Research and Analytics

Environmental Services

Environmental Health Statistics

September 2006
The core functions are housing standards, pollution control, noise control, health safety & welfare, food safety, porthealth, infectious diseases, health education, animal welfare, licensing and other public health. See page 100 for fulldefinitions.

In 1997-98 the statistics were amended to present a functional rather than departmental analysis of expenditure andactivity. This is to recognise that, increasingly, many of the core functions identified in the survey are undertaken outsideof the environmental health department. For this reason extreme care is needed when making comparisons withprevious years.


In order to allow more meaningful comparisons to be made, class totals in the commentary have been 'grossed up' to takeaccount of missing data and non-response. Where an authority replied to last year's survey then data have been weightedaccording to the general trend shown by authorities returning information in 2004-05. Distribution of the data has beeninferred from the observed pattern in the previous year's survey. Where no return was received from the authority in thatyear, then the figures have been 'grossed-up' on a pro-rata basis according to population as estimated by the individuallocal authorities at June 2004.


'Environmental health' is a diverse function covering a range of activities from 'air pollution' to 'waste monitoring'. Theservices comprising the 'core functions' in this survey aim to 'prevent' the breakdown of public health and safety. Inperforming this duty local authority gross expenditure during 2004-05 is estimated to have been 823m. The averagenet expenditure per head of population is 11.48 (including capital charges) in England and Wales.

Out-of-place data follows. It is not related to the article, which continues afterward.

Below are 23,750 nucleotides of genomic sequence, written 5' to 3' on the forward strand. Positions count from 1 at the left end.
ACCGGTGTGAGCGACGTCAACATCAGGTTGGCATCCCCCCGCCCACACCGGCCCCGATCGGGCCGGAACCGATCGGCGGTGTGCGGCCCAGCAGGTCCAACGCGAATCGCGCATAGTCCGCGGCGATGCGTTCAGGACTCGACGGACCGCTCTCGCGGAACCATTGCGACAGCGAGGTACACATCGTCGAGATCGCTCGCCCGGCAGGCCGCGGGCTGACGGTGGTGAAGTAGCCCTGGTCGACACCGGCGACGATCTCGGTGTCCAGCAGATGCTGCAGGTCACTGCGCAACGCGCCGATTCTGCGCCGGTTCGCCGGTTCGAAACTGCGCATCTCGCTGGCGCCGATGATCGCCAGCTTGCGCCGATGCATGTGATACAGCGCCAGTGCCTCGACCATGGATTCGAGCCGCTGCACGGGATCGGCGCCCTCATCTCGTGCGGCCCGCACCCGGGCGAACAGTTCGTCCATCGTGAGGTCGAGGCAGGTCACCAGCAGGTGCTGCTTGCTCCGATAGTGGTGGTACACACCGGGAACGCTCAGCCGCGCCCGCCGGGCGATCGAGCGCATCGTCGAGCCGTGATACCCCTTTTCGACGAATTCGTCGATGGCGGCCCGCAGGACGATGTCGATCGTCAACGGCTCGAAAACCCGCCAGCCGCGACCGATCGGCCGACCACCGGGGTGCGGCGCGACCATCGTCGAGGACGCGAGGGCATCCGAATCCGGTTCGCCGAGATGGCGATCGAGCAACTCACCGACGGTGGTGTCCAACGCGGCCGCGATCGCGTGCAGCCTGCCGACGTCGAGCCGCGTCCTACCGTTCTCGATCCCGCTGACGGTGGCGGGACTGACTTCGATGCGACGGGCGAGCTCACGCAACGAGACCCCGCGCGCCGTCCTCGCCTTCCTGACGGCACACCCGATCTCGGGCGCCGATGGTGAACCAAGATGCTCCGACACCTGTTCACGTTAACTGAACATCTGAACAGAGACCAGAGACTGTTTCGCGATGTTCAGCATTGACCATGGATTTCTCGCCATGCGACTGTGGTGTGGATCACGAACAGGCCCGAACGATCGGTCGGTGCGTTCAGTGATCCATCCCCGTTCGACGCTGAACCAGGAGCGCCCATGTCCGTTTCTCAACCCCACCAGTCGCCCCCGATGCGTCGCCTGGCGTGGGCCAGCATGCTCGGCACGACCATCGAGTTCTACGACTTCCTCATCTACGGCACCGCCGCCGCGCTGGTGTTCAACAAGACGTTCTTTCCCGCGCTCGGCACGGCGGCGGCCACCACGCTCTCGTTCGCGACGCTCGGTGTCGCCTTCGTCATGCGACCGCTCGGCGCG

The interest in public health is increasing and is currently being viewed by many as the 'new agenda'. In 2001 the SelectCommittee on Health endorsed the role of local authorities in light of the new 'well-being' powers given to them in the LocalGovernment Act 2000.

'Local authorities have a vital role to play in improving the health of their communities and have influence over a greaternumber of factors affecting health than the local NHS. We strongly support their new power to promote well-being andrecommend that this leads to public health being at the core of their initiatives and strategies' (Select Committee onHealth, 2001).

In November 2004 the government issued a white paper on public health that spoke of the 'new Public Health'. However,the very reason for the existence of local authorities was to improve and safeguard public health, the earliest authoritiesbeing set up as 'Sanitary Authorities' and playing a major role in the prevention and minimisation of disease andimprovements in living and working standards.

Public and environmental health are an inescapably important aspect of our lives and have been for many years. Indeed,air pollution controls dating back to 1273, when the burning of coal in London was prohibited, serve as an example ofthis. The Clean Air Act 1956 which introduced controls over grit, dust and smoke from domestic fires and industrialprocess, gave local authorities for the first time, a significant role in pollution control. The Clean Air Act 1956 was a reactionto the London smog of December 1952, which lasted five days and contributed to approximately 4,000 deaths.Environmental legislation and policy will continue to require updating and amending in reaction to the ever changingenvironmental agenda as new situations arise. Accurate environmental data will always be required to help set policiesand support the policy makers.

More in depth coverage of the current issues and developments can be found in the Institute's Technical InformationServices information stream, 'Environmental Services' found at

To give an indication of the different types of properties that require monitoring by environmental health departments,tables one and two below analyse the total number of hereditaments according to specific categories.